We’re just a week away from the big day, and more details of the wedding have started to leak. In this edition of Royal Wedding Roundup, we take a look at royal weddings past, present and future. wholesale wedding dresses
Item 1: Put Kate’s dress in context. The Telegraph has an excellent video that shows six recently restored royal bridal gowns, dating back to the ankle length gown Princess Charlotte wore in 1816. Historic Royal Palaces senior curator Dr. Joanna Marschner talks you through each of the shop ball gowns six dresses, explaining what it was made of, who wore it and why it was so special. Another bonus to the video: Marschner has a delightfully understated manner, which is a welcome relief from all the know-it-alls blabbing about wedding nonsense on TV.
Item 2: Kate will”love, honor, comfort and keep” but not”obey.” Kate will deviate from tradition in her wedding vows, promising to”love, honor, comfort and keep” her husband, but not to”obey” him. Traditionally royals have used the vows in the 1662 Book of Common Prayer, which requires women to buy ball gowns promise to”love, wholesale wedding dresses cherish and obey.” Princess Diana, who was just 20 when she was married, also left out the”obey” in her vows, but Sarah Ferguson and Sophie Rhys-Jones used the traditional language in their subsequent weddings. According to a poll on the Daily Mail’s website, 75% of readers think Kate has made the right choice. wholesale wedding dresses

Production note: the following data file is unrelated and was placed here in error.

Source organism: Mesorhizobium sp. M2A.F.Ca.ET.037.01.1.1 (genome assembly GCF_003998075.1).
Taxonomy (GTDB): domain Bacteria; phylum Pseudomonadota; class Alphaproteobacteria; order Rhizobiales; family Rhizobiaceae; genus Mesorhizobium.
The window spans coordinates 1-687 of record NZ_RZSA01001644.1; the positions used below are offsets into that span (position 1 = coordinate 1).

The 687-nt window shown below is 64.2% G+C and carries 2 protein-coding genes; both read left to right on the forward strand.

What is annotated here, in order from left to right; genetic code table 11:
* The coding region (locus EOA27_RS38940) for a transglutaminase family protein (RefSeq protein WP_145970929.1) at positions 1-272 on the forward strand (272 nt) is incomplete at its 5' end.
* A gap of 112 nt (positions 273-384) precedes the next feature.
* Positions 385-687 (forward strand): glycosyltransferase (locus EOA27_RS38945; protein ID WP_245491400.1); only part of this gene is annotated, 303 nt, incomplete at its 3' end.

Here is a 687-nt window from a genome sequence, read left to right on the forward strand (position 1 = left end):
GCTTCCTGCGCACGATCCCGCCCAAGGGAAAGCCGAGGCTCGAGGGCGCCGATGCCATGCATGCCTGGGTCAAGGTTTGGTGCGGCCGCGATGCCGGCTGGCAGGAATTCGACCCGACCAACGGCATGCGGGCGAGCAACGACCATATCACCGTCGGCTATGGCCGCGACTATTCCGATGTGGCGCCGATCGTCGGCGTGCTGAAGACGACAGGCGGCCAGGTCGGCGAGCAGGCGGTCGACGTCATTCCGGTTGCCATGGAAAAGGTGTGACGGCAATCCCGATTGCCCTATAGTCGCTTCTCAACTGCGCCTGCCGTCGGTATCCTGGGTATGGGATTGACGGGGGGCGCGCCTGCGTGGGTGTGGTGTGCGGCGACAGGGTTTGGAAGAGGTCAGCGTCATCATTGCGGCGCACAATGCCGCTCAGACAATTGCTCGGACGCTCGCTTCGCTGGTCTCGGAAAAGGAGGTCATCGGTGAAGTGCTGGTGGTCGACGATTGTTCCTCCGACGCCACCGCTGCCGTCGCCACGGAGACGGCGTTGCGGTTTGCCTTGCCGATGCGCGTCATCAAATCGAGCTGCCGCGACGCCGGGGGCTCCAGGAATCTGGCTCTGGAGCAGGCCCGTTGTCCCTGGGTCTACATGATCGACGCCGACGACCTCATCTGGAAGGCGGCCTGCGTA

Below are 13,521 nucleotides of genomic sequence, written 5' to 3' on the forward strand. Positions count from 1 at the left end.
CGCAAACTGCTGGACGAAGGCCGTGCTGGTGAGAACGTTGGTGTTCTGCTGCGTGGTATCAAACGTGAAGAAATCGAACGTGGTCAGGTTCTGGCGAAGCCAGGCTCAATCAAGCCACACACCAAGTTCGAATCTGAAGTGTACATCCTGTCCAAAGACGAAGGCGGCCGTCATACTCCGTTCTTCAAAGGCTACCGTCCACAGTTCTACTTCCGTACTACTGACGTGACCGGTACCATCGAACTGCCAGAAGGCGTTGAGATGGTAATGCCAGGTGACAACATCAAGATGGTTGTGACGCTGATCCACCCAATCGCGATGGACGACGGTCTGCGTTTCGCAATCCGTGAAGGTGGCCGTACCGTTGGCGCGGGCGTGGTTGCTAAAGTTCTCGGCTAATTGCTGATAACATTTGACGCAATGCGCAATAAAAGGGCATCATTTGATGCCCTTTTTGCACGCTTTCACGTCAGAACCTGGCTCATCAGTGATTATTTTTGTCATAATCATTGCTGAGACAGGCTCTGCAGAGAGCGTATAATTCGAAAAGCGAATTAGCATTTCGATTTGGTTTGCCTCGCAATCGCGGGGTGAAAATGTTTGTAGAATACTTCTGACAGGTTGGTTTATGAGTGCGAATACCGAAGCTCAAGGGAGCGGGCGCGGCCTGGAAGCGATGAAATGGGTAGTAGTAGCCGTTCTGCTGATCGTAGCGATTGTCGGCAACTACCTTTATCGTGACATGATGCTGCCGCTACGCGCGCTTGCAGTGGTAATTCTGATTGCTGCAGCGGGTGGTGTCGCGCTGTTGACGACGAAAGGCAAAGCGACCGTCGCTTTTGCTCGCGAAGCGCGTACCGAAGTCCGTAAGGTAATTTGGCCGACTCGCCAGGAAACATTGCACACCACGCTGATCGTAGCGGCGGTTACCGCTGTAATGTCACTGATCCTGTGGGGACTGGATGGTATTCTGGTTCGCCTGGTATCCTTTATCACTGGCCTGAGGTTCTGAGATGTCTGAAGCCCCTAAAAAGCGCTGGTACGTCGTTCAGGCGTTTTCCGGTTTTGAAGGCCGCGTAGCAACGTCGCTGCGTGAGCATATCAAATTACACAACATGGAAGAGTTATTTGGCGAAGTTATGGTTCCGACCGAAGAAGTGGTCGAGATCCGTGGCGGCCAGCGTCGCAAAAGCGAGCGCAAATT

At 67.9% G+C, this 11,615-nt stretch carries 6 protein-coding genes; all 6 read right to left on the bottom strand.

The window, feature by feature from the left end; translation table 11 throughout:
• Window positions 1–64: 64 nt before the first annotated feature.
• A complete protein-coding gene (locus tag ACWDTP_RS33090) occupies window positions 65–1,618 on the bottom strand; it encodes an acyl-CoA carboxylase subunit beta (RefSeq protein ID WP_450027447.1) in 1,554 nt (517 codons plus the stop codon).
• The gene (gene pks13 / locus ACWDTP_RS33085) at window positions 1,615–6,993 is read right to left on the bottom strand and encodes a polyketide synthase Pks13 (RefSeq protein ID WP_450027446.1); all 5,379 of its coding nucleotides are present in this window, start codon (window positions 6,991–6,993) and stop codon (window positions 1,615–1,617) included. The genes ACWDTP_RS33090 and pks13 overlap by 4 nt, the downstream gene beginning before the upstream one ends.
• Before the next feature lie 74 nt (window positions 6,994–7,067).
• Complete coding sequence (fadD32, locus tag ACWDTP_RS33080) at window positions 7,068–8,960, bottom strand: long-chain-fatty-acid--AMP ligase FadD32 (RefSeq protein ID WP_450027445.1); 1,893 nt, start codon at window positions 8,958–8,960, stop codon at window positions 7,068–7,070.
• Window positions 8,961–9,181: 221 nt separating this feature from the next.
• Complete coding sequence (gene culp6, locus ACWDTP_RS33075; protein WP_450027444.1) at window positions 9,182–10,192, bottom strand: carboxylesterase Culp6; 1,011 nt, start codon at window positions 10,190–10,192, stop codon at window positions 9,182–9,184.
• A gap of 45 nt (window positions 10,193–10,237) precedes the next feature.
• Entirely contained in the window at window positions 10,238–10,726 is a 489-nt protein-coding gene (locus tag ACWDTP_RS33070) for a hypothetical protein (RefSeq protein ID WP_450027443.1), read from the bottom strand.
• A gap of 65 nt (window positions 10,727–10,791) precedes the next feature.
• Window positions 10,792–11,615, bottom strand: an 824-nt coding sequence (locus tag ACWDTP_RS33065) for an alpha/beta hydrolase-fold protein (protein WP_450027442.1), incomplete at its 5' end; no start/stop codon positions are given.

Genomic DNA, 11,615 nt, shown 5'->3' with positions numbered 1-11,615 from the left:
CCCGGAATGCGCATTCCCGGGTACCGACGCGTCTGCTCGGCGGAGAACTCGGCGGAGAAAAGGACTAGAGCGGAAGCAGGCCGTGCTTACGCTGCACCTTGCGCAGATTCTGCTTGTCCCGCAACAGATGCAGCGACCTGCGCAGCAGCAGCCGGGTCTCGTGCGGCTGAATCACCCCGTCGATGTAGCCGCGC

Item 3: And on to the next one: The wedding hasn’t even happened yet, but for some people, the nuptials of Kate and William are so yesterday. What to do? How about speculate on what Prince Harry’s wedding might be like. That’s just what Time magazine has done in a feature called Royal Wedding Redux: Who Will Marry Harry? discount ball gowns In journalism, it is always good to stay ahead of the curve.